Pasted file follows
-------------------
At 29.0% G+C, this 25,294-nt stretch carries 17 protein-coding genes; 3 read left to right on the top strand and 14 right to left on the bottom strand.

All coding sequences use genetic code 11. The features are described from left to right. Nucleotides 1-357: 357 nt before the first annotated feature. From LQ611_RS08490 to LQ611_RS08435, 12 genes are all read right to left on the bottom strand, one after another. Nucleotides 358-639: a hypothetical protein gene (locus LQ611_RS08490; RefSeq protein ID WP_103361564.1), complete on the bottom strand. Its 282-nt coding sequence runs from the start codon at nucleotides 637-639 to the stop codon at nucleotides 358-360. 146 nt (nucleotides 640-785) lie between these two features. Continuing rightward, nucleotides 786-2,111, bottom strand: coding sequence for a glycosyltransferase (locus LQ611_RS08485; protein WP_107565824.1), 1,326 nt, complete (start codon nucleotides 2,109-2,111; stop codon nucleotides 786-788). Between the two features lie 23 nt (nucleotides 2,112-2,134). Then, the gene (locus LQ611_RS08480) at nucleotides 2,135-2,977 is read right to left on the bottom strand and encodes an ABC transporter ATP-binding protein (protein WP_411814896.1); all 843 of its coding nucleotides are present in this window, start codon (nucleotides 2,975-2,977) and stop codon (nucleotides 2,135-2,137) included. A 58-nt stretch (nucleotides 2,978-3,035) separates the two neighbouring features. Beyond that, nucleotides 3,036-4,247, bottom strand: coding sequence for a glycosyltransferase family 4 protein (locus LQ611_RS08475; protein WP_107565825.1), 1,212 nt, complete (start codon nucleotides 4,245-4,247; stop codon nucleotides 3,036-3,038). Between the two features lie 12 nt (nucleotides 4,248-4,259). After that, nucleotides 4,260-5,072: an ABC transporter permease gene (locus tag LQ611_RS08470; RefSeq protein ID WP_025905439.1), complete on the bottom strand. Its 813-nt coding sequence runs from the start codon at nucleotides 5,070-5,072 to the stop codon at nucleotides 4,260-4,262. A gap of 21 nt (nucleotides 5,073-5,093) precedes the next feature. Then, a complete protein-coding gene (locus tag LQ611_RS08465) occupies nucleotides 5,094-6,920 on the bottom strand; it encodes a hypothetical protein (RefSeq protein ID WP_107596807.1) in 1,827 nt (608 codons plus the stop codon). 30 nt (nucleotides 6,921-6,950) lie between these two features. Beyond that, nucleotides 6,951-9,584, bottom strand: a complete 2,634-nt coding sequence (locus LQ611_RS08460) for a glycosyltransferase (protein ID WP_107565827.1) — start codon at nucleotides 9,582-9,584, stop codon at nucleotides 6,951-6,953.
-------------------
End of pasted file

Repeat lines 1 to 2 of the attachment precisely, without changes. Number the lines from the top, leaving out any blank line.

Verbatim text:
At 29.0% G+C, this 25,294-nt stretch carries 17 protein-coding genes; 3 read left to right on the top strand and 14 right to left on the bottom strand.

All coding sequences use genetic code 11. The features are described from left to right. Nucleotides 1-357: 357 nt before the first annotated feature. From LQ611_RS08490 to LQ611_RS08435, 12 genes are all read right to left on the bottom strand, one after another. Nucleotides 358-639: a hypothetical protein gene (locus LQ611_RS08490; RefSeq protein ID WP_103361564.1), complete on the bottom strand. Its 282-nt coding sequence runs from the start codon at nucleotides 637-639 to the stop codon at nucleotides 358-360. 146 nt (nucleotides 640-785) lie between these two features. Continuing rightward, nucleotides 786-2,111, bottom strand: coding sequence for a glycosyltransferase (locus LQ611_RS08485; protein WP_107565824.1), 1,326 nt, complete (start codon nucleotides 2,109-2,111; stop codon nucleotides 786-788). Between the two features lie 23 nt (nucleotides 2,112-2,134). Then, the gene (locus LQ611_RS08480) at nucleotides 2,135-2,977 is read right to left on the bottom strand and encodes an ABC transporter ATP-binding protein (protein WP_411814896.1); all 843 of its coding nucleotides are present in this window, start codon (nucleotides 2,975-2,977) and stop codon (nucleotides 2,135-2,137) included. A 58-nt stretch (nucleotides 2,978-3,035) separates the two neighbouring features. Beyond that, nucleotides 3,036-4,247, bottom strand: coding sequence for a glycosyltransferase family 4 protein (locus LQ611_RS08475; protein WP_107565825.1), 1,212 nt, complete (start codon nucleotides 4,245-4,247; stop codon nucleotides 3,036-3,038). Between the two features lie 12 nt (nucleotides 4,248-4,259). After that, nucleotides 4,260-5,072: an ABC transporter permease gene (locus tag LQ611_RS08470; RefSeq protein ID WP_025905439.1), complete on the bottom strand. Its 813-nt coding sequence runs from the start codon at nucleotides 5,070-5,072 to the stop codon at nucleotides 4,260-4,262. A gap of 21 nt (nucleotides 5,073-5,093) precedes the next feature. Then, a complete protein-coding gene (locus tag LQ611_RS08465) occupies nucleotides 5,094-6,920 on the bottom strand; it encodes a hypothetical protein (RefSeq protein ID WP_107596807.1) in 1,827 nt (608 codons plus the stop codon). 30 nt (nucleotides 6,921-6,950) lie between these two features. Beyond that, nucleotides 6,951-9,584, bottom strand: a complete 2,634-nt coding sequence (locus LQ611_RS08460) for a glycosyltransferase (protein ID WP_107565827.1) — start codon at nucleotides 9,582-9,584, stop codon at nucleotides 6,951-6,953.